IndyBar President’s Column: A Culture of “Yes”

I just celebrated my 62nd birthday, and as I reflect back over the years, I see that my most memorable moments at home and in my law practice have come when I said “yes” rather than “no.” Saying “yes” to challenges, cases and opportunities has led to greater growth, experiences and memories that have shaped my family’s life. In this column I’ll just focus on two areas where “yes” underlies a positive culture — with our family and also with the IndyBar.

My wife and I decided nearly 30 years ago that the most fun parents (the ones whose homes were always overflowing with kids and their friends), were disposed to say “yes” more than “no.” We decided that unless we had a really good reason, we would try to be “yes” parents. This led to many unexpected adventures and many learning experiences. I’ll share some examples from our youngest child. Eva loves pets and there seems to be no limit to the number of pets she’d like to have in her room, in our house and in our yard. After she already had two guinea pigs, she begged for another and we said “yes.” Here’s where we learned something about pets. You should always double-check at the pet store that the female guinea pig you are buying for your daughter is not already pregnant. We were more than surprised when, shortly after bringing Oreo home, we saw two tiny objects moving around under the bedding in the cage. These twins, named Chocolate and Vanilla, serve as daily reminders to us to be more careful.

At one point, Eva asked if she could create a “courtyard” for her guinea pigs up in her bedroom, with their cages at opposite ends and a yoga mat serving as the “floor” for the animal recreation area in the center. We said “yes.” We found out that guinea pigs are not easily trained to remain in a courtyard and are quite adept at “breakouts.” Guinea pigs running loose under your daughter’s bed at all hours of the night is not an advisable situation.

Eva also asked if she could have a dwarf hamster (these animals look exactly like a mouse without a tail), and we said “yes.” We soon found out that dwarf hamsters are excellent escape artists through the plastic tubing that comes apart at the elbow. Eva’s hamster, named Gumball, had these special skills. Gumball’s repeated forays into the open spaces of our home taught me just how much my wife and older kids are frightened by the thought of a white mouse-like hamster scampering beneath couches and behind bookshelves. Gumball also taught me that there are plentiful websites dedicated to the recapture of dwarf hamsters without harming them, such as peanut butter in the bottom of a bucket, with stairs (made out of books) leading up to the top edge of the bucket – with a hamster treat on every step. (Pro tip: the bucket idea doesn’t work.)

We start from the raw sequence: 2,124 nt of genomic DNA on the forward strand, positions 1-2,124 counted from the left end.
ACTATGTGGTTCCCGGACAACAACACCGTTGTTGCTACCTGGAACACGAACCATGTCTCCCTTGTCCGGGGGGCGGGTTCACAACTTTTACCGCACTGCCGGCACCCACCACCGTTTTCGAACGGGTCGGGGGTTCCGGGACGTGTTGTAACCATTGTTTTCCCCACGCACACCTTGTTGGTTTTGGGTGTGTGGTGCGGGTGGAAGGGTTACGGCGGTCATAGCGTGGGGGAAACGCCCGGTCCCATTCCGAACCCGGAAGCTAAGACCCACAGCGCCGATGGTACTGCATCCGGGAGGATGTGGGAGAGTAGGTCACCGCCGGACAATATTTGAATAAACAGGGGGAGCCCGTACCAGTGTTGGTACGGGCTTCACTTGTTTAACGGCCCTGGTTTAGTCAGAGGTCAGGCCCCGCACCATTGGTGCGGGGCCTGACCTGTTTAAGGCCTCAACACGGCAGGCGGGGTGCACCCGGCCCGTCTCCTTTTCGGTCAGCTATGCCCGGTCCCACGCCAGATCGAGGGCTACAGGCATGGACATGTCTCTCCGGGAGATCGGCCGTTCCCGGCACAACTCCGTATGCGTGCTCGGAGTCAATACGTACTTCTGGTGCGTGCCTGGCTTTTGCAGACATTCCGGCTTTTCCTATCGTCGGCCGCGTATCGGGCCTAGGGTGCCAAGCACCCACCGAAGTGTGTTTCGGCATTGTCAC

“Can we please have a foster dog?” pleaded Eva one summer morning three years ago. We said “yes.” We subsequently learned that it is important, when taking in a foster dog, to ask a few questions, such as “is he a digger?” We did not ask. We were soon united with Oliver, a 90-pound, one-year-old standard poodle who could literally jump over our couch. Oliver was a “service dog” in training, but his training was obviously not going very well. He was sweet, loved attention and food, but most of all loved to dig holes in our yard. He had an uncanny ability to dig a two-foot hole, throwing dirt high into the air, with the speed of a chainsaw. After a week, our fenced-in back yard had a dozen deep holes, as if archeologists had designated our property as a study site. All we lacked was a large white tent and 1,000-watt outdoor lights to illuminate the “digs.” My wife and I finally did say “no” every time Eva has asked for a ferret, but overall, I think our culture of “yes” has created experiences and memories that we all still laugh about and enjoy.

This leads me to the IndyBar, where our staff and volunteers exhibit a “yes” culture on a daily basis. One of the best attributes of the IndyBar is our nimble and positive culture. When the federal government shut down from late December 2018 through January 25, 2019, an IndyBar member emailed our Executive Director, Julie Armstrong, saying that the IndyBar should do something to provide legal advice to the hundreds of impacted federal workers. Julie immediately said “yes, we can do that!” Within a few days, IndyBar staff and volunteers organized and provided free legal advice to these employees wondering how they would deal with legal issues arising from the longest shutdown in U.S. history. This “yes” culture is a reflection of our outstanding staff and it starts at the top.

Julie Armstrong is a nationally recognized leader, and she serves this year as the president of the National Association of Bar Executives – the top national position in her profession. She attained this position through 28 years of demonstrated leadership as the IndyBar’s Executive Director and (I would say) an unparalleled track record of success. Julie will be the first to tell you that the IndyBar is not afraid to say “yes” to new ideas, whether those ideas are new programs, new services, or new committee structures. She will also tell you that not every new idea is a resounding success — some work better than others, and if it is not living up to expectations, the IndyBar will quickly move on. This flexibility creates a dynamic environment where new thoughts and ideas are welcomed, considered and, if appropriate, implemented with speed.

If you want to experience a positive “yes” culture, I encourage you to spend more time with the IndyBar staff and volunteers, and I think you’ll find it rewarding. You might even find yourself saying “yes” more often, too.•

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